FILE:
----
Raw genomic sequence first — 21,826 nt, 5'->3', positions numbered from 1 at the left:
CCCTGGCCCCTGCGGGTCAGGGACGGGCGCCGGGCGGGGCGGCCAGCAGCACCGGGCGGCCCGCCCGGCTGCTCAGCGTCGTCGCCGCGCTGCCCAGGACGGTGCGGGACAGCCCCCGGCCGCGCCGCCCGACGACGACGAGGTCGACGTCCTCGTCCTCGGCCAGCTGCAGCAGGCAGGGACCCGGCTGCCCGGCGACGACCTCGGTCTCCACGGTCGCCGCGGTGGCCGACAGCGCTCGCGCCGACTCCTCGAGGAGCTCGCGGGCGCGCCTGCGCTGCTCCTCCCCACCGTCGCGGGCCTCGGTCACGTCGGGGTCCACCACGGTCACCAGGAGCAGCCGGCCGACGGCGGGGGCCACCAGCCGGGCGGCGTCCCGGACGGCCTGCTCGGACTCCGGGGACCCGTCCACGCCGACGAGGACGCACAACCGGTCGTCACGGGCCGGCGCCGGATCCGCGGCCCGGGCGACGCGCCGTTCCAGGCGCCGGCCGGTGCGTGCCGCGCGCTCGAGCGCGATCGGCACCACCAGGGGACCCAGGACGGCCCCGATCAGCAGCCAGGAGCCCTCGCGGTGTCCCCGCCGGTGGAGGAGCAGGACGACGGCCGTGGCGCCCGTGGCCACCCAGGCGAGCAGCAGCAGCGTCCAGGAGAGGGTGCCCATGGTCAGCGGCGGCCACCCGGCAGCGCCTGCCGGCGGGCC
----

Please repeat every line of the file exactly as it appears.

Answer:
Raw genomic sequence first — 21,826 nt, 5'->3', positions numbered from 1 at the left:
CCCTGGCCCCTGCGGGTCAGGGACGGGCGCCGGGCGGGGCGGCCAGCAGCACCGGGCGGCCCGCCCGGCTGCTCAGCGTCGTCGCCGCGCTGCCCAGGACGGTGCGGGACAGCCCCCGGCCGCGCCGCCCGACGACGACGAGGTCGACGTCCTCGTCCTCGGCCAGCTGCAGCAGGCAGGGACCCGGCTGCCCGGCGACGACCTCGGTCTCCACGGTCGCCGCGGTGGCCGACAGCGCTCGCGCCGACTCCTCGAGGAGCTCGCGGGCGCGCCTGCGCTGCTCCTCCCCACCGTCGCGGGCCTCGGTCACGTCGGGGTCCACCACGGTCACCAGGAGCAGCCGGCCGACGGCGGGGGCCACCAGCCGGGCGGCGTCCCGGACGGCCTGCTCGGACTCCGGGGACCCGTCCACGCCGACGAGGACGCACAACCGGTCGTCACGGGCCGGCGCCGGATCCGCGGCCCGGGCGACGCGCCGTTCCAGGCGCCGGCCGGTGCGTGCCGCGCGCTCGAGCGCGATCGGCACCACCAGGGGACCCAGGACGGCCCCGATCAGCAGCCAGGAGCCCTCGCGGTGTCCCCGCCGGTGGAGGAGCAGGACGACGGCCGTGGCGCCCGTGGCCACCCAGGCGAGCAGCAGCAGCGTCCAGGAGAGGGTGCCCATGGTCAGCGGCGGCCACCCGGCAGCGCCTGCCGGCGGGCC